A New Word Dorseying: Leaving Before the Fried Turkey Explodes

December 3, 2021

Full disclosure. We post Beyond Search tweets to Twitter. We use a script, and we use an account set up years ago. I don’t recall who on my team did this work, and I am not sure I know the password. We did this as a test for one of my lectures to a group of law enforcement and intelligence professionals to illustrate how a content stream could be implemented with zero fuss and muss. The mechanism is similar to the ones used by certain foreign entities to inject content into the Twitter users’ content pool.

Why’s this important?

Twitter is a coterie service; that is, the principal users are concentrated on the left and right coasts of the US. The service meets the needs of this group because tips, facts, and observations about technology and its world are essential to the personas of the most enthusiastic tweet generators. There are secondary and tertiary uses as well. Spectrum pretends to care when its customers point out yet another service outage. Political big sparklers generate outputs for their constituents. Vendors of diet supplements find the service helpful as well.

But Twitter, like other social media services, is in the spotlight. The trucks carting these high intensity beams are driven by wild eyed and often over enthusiastic elected officials and laborers in the gray and beige government cubicles.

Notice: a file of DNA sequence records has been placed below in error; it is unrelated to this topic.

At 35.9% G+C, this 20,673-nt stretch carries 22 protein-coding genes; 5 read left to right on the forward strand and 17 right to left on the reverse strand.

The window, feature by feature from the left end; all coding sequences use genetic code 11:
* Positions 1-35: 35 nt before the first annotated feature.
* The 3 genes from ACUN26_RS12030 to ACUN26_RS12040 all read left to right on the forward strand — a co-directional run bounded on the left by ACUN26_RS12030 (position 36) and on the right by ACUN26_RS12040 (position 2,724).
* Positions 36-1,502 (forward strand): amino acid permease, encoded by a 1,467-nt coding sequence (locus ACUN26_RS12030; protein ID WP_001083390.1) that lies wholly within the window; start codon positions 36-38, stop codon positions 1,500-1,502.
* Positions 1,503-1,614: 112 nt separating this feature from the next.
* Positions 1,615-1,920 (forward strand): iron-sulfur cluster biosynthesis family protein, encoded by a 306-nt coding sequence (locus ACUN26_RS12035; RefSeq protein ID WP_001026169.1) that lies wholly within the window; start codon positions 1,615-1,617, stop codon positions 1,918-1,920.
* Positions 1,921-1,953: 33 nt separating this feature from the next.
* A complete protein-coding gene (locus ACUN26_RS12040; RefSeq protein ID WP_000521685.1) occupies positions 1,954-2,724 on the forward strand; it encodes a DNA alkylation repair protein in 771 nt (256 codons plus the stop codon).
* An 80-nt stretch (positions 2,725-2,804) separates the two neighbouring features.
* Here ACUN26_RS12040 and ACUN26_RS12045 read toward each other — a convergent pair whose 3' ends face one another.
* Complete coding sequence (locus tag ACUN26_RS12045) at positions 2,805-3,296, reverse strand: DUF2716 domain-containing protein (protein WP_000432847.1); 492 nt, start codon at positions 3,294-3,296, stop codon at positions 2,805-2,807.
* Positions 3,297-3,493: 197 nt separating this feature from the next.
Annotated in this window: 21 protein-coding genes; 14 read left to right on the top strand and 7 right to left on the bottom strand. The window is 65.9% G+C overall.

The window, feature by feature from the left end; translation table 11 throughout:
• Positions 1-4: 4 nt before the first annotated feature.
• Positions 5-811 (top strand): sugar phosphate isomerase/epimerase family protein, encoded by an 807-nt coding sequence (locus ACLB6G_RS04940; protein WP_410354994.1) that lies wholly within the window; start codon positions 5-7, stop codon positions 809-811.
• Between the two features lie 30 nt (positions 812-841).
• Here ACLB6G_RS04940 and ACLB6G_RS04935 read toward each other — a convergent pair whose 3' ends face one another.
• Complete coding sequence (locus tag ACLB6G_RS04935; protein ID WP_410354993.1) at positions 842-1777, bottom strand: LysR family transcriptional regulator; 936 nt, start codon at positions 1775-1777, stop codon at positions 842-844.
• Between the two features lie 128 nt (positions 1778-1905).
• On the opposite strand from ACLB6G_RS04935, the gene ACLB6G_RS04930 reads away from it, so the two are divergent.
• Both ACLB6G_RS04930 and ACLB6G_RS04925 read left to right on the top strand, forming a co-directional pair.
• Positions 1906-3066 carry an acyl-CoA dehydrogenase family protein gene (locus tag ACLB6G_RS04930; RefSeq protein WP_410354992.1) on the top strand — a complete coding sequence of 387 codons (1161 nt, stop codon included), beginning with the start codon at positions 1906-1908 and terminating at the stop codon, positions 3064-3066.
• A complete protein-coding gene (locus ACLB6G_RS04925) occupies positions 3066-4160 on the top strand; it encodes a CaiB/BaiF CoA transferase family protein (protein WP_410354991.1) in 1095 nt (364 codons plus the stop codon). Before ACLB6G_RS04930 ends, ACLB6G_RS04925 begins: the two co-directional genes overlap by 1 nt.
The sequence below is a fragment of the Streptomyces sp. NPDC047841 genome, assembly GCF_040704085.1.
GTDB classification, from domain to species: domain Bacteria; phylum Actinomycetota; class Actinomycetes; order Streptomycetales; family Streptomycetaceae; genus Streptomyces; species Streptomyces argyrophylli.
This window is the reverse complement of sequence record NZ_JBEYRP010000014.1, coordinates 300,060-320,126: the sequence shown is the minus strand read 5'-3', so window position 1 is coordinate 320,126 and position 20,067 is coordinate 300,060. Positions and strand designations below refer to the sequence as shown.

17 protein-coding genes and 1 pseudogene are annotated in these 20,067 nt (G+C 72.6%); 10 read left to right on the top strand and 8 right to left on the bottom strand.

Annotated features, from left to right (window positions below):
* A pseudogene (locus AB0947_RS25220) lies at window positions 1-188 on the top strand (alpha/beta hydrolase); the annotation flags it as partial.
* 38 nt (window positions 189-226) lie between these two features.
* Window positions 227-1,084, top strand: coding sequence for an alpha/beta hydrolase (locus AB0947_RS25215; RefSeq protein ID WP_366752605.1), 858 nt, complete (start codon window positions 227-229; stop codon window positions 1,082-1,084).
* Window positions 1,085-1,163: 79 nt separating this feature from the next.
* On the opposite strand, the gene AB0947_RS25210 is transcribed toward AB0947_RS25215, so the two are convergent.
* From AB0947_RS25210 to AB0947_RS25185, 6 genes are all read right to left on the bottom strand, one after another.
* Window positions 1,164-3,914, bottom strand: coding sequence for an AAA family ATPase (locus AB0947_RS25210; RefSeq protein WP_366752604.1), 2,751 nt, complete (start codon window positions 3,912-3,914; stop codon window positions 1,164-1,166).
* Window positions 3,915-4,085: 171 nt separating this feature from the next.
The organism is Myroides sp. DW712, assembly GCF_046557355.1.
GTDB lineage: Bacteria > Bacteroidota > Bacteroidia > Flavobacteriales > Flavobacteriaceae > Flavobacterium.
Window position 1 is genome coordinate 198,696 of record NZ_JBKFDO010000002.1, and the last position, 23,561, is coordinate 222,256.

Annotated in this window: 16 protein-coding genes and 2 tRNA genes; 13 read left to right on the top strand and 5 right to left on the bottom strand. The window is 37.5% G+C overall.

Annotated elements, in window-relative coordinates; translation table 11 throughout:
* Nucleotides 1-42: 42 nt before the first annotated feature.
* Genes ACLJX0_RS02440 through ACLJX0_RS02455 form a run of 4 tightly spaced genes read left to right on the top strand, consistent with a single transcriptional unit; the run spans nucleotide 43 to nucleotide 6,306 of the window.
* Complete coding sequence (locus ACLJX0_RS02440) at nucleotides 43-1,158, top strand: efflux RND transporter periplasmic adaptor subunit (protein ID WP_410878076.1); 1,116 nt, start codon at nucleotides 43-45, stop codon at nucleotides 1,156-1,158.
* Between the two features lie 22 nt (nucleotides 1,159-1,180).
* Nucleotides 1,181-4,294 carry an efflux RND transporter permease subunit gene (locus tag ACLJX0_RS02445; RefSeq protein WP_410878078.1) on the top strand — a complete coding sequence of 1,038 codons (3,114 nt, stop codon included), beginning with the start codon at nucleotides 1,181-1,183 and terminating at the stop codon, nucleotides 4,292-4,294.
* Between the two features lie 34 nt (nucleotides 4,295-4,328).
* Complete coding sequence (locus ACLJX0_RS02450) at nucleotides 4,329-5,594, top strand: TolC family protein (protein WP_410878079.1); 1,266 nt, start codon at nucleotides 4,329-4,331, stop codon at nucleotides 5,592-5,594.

Write ups like “Twitter Has a New CEO; What About a New Business Model?” and “Twitter Bans Sharing Private Images and Videos without Consent” provide purported insight into the machinations of the new Twitter. But the main point is that Twitter allows humans and smart software to create personas and push content to others in the tweetiverse.

Dorseying means that one individual is getting out of Dodge before the law arrives. This exit is less elegant than the proactive departure of Messrs. Brin and Page from the Google. From my vantage point, the former big dog of the Tweeter wants to be undisturbed and work in less well illuminated locations. Is Dorseying an action similar to running away from trouble? Interesting question.

Can Twitter be enhanced, fixed, or remediated?

My view is that anonymous and easily created “accounts” required some thought. The magic of censorship is likely to be less impactful than short lived special effects in the early Disney films. (Does anyone remember the cinegraphic breakthrough of “sparkles”?) The amping up of advertising is likely to lead to a destination that many have previously visited; that is, one with carefully crafted paths, exhibits, attractions, and inducements to buy, buy, buy.

Net net: Twitter, like other social media, will be difficult to control. My hunch is that the service will continue to snip through social fabrics. Because Twitter is a publicly traded company, management has to respond to the financial context in which it operates. Fancy talk, recommendations, and half hearted editorial measures may have unintended consequences. That’s what concerns me about the tweeter thing.

Dorseying was a good move.

Stephen E Arnold, December 3, 2021


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